Since the advent of oral contraceptives in 1960, birth control pills typically have been designed to mimic the natural 28-day menstrual cycle to assure women using the pill that their bodies were functioning normally. The pills are usually packaged as regimens of 21 days of hormone pills and 7 inactive pills. The interruption of hormone therapy during the inactive part of the regimen induces bleeding that resembles a mild period but is, in fact, caused by unstable hormone levels.'

Birth Control Pill Use Linked to Cervical Cancer

From the website: 'Birth control pills increase the chance that a woman will develop cervical cancer and other cancers of the womb, according to new research. The study, which was published in the medical journal The Lancet, 2007, found that taking birth control pills for five years doubles the chance that a woman will get cervical cancer.

The Lancet study was conducted by a group of international researchers who analyzed data from 24 birth control pill studies that covered more than 50,000 women. In industrialized countries the overall rate of cervical cancer among women who have never taken the pill is 3.8 cases per 1,000 women. The rate rises to 4.0 per 1,000 in women who took the pill for five years and 4.5 for those who took it for 10 years.

The researchers are not sure why birth control pills increase a woman’s risk of developing cervical cancer. The disease’s primary cause is the human papillomavirus, not the hormones found in birth control pills. The Pill may make cervical cells more susceptible to infection by the human papillomavirus, or the hormones contained in birth control pills could be accelerating the cancer’s progression once an infection occurs.'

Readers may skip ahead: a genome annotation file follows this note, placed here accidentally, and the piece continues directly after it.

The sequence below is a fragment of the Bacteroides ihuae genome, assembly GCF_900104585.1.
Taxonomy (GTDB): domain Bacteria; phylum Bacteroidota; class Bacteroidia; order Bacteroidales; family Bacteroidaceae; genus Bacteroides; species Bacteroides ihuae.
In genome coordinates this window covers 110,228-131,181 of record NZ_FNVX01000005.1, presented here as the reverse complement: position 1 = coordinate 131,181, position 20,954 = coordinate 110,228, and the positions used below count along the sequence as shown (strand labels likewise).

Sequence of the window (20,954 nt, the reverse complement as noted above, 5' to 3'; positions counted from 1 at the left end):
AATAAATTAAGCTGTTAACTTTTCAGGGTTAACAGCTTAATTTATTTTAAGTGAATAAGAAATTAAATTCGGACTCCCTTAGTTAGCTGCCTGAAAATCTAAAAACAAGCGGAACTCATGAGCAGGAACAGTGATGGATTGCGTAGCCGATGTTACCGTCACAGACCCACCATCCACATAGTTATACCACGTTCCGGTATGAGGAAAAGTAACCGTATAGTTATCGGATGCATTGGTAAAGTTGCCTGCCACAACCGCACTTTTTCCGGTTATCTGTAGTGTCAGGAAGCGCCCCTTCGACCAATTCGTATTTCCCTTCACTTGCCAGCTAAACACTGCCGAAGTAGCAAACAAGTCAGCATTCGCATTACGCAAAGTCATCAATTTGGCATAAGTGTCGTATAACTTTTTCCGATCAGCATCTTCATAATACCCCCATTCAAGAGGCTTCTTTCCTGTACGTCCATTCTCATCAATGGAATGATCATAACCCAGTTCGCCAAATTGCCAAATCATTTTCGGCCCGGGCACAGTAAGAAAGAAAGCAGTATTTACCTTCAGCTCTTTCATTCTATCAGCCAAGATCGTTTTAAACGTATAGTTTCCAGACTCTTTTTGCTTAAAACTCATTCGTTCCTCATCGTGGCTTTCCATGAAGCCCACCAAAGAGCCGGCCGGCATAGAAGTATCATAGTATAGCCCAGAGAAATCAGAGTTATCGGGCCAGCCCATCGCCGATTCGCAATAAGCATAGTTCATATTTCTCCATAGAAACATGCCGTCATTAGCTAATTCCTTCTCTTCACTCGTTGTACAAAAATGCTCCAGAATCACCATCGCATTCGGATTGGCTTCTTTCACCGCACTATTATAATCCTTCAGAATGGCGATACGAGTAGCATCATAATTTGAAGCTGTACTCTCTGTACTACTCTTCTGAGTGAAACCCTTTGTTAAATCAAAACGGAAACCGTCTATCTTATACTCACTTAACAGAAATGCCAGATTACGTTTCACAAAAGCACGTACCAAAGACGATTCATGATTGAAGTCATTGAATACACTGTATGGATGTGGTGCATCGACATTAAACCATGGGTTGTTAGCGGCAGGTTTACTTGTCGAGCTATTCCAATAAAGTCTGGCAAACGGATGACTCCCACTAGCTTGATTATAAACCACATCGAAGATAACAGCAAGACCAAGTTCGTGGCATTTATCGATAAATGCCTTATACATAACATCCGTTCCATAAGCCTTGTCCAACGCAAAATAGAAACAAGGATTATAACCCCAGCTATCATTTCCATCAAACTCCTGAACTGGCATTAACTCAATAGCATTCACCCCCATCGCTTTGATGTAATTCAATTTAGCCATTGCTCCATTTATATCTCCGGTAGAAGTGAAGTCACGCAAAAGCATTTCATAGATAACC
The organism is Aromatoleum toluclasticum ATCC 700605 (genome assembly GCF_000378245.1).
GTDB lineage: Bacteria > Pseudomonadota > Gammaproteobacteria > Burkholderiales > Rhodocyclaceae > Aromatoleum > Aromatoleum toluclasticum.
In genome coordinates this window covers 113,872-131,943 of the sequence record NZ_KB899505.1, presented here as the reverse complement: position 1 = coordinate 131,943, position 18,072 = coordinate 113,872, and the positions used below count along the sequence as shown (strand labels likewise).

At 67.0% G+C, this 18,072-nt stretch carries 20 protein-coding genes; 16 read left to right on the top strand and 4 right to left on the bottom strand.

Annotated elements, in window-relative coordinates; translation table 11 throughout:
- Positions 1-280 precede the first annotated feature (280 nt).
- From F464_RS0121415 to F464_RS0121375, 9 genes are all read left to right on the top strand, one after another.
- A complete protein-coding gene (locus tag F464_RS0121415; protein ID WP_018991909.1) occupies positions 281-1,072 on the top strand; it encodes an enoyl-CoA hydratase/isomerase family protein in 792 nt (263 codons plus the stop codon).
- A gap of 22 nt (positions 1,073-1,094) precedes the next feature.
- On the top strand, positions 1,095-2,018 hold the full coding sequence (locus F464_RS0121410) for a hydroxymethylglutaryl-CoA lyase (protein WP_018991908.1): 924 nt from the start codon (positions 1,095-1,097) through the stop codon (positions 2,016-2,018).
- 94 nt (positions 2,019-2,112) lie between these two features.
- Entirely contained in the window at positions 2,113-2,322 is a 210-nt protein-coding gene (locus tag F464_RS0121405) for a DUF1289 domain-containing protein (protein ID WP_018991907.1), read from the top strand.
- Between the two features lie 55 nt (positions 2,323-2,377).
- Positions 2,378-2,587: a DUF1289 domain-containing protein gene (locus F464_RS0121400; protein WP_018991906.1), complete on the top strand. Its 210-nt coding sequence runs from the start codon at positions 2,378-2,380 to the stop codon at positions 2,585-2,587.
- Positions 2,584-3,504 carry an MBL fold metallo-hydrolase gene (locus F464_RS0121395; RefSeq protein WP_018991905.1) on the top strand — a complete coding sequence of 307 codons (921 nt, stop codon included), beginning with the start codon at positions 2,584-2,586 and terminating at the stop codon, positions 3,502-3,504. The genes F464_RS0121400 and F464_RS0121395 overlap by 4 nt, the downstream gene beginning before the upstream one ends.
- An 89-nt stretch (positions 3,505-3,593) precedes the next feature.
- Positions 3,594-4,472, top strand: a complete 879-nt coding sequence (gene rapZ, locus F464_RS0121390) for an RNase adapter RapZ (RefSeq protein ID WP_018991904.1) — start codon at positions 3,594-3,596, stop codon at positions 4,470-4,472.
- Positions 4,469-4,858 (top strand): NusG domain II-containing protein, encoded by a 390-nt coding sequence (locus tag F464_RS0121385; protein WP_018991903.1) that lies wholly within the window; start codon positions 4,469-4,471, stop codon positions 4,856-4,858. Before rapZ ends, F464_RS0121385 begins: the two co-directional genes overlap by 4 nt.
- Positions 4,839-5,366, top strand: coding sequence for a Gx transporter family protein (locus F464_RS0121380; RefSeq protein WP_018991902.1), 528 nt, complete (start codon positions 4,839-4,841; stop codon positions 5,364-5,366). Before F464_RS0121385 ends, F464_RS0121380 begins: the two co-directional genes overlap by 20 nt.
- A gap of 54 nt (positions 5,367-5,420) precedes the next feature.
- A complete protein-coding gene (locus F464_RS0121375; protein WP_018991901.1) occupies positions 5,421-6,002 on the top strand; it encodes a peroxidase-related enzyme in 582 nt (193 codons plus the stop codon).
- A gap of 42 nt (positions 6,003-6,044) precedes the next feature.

Analyse any human emotion, no matter how far it may be removed from the sphere of sex, and you are sure to discover somewhere the primal impulse, to which life owes its perpetuation.Analyse any human emotion, no matter how far it may be removed from the sphere of sex, and you are sure to discover somewhere the primal impulse, to which life owes its perpetuation. ... The primitive stages can always be re-established; the primitive mind is, in the fullest meaning of the word, imperishable. ... Mans most disagreeable habits and idiosyncrasies, his deceit, his cowardice, his lack of reverence, are engendered by his incomplete adjustment to a complicated civilisation. It is the result of the conflict between our instincts and our culture. (Sigmund Freud)

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Women's Sexual Health: The Female Contraceptive Pill. Feminism & Sex Education, Ovulation, Hormones, Menstruation, Teenagers